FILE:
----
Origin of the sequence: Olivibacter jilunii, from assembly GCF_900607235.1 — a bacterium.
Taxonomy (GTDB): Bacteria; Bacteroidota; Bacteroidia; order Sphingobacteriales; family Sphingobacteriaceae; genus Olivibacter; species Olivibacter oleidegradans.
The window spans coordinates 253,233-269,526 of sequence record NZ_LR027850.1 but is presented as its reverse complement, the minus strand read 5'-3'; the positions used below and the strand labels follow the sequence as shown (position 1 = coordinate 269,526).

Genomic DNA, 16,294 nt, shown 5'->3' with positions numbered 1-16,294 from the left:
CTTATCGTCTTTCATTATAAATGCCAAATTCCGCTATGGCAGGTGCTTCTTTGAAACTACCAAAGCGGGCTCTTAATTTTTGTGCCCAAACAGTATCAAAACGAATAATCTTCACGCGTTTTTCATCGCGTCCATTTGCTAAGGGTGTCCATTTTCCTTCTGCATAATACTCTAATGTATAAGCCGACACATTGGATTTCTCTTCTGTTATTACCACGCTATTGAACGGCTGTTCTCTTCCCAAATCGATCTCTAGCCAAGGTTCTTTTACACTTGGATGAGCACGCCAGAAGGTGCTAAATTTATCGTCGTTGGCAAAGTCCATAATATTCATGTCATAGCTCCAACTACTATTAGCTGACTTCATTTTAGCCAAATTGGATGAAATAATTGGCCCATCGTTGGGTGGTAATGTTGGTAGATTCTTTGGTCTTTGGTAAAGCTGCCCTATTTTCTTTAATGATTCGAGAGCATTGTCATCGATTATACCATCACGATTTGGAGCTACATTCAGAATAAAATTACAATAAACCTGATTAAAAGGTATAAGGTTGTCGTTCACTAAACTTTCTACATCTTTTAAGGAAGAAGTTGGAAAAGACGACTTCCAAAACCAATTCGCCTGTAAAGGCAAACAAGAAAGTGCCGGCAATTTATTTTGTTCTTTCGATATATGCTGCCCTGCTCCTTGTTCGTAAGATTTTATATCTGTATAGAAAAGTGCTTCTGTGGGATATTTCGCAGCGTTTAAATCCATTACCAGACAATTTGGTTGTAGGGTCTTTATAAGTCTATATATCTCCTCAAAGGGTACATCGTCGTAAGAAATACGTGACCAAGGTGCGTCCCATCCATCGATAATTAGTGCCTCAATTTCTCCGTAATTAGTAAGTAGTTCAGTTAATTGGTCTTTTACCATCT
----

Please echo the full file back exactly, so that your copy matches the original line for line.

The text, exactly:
Origin of the sequence: Olivibacter jilunii, from assembly GCF_900607235.1 — a bacterium.
Taxonomy (GTDB): Bacteria; Bacteroidota; Bacteroidia; order Sphingobacteriales; family Sphingobacteriaceae; genus Olivibacter; species Olivibacter oleidegradans.
The window spans coordinates 253,233-269,526 of sequence record NZ_LR027850.1 but is presented as its reverse complement, the minus strand read 5'-3'; the positions used below and the strand labels follow the sequence as shown (position 1 = coordinate 269,526).

Genomic DNA, 16,294 nt, shown 5'->3' with positions numbered 1-16,294 from the left:
CTTATCGTCTTTCATTATAAATGCCAAATTCCGCTATGGCAGGTGCTTCTTTGAAACTACCAAAGCGGGCTCTTAATTTTTGTGCCCAAACAGTATCAAAACGAATAATCTTCACGCGTTTTTCATCGCGTCCATTTGCTAAGGGTGTCCATTTTCCTTCTGCATAATACTCTAATGTATAAGCCGACACATTGGATTTCTCTTCTGTTATTACCACGCTATTGAACGGCTGTTCTCTTCCCAAATCGATCTCTAGCCAAGGTTCTTTTACACTTGGATGAGCACGCCAGAAGGTGCTAAATTTATCGTCGTTGGCAAAGTCCATAATATTCATGTCATAGCTCCAACTACTATTAGCTGACTTCATTTTAGCCAAATTGGATGAAATAATTGGCCCATCGTTGGGTGGTAATGTTGGTAGATTCTTTGGTCTTTGGTAAAGCTGCCCTATTTTCTTTAATGATTCGAGAGCATTGTCATCGATTATACCATCACGATTTGGAGCTACATTCAGAATAAAATTACAATAAACCTGATTAAAAGGTATAAGGTTGTCGTTCACTAAACTTTCTACATCTTTTAAGGAAGAAGTTGGAAAAGACGACTTCCAAAACCAATTCGCCTGTAAAGGCAAACAAGAAAGTGCCGGCAATTTATTTTGTTCTTTCGATATATGCTGCCCTGCTCCTTGTTCGTAAGATTTTATATCTGTATAGAAAAGTGCTTCTGTGGGATATTTCGCAGCGTTTAAATCCATTACCAGACAATTTGGTTGTAGGGTCTTTATAAGTCTATATATCTCCTCAAAGGGTACATCGTCGTAAGAAATACGTGACCAAGGTGCGTCCCATCCATCGATAATTAGTGCCTCAATTTCTCCGTAATTAGTAAGTAGTTCAGTTAATTGGTCTTTTACCATCT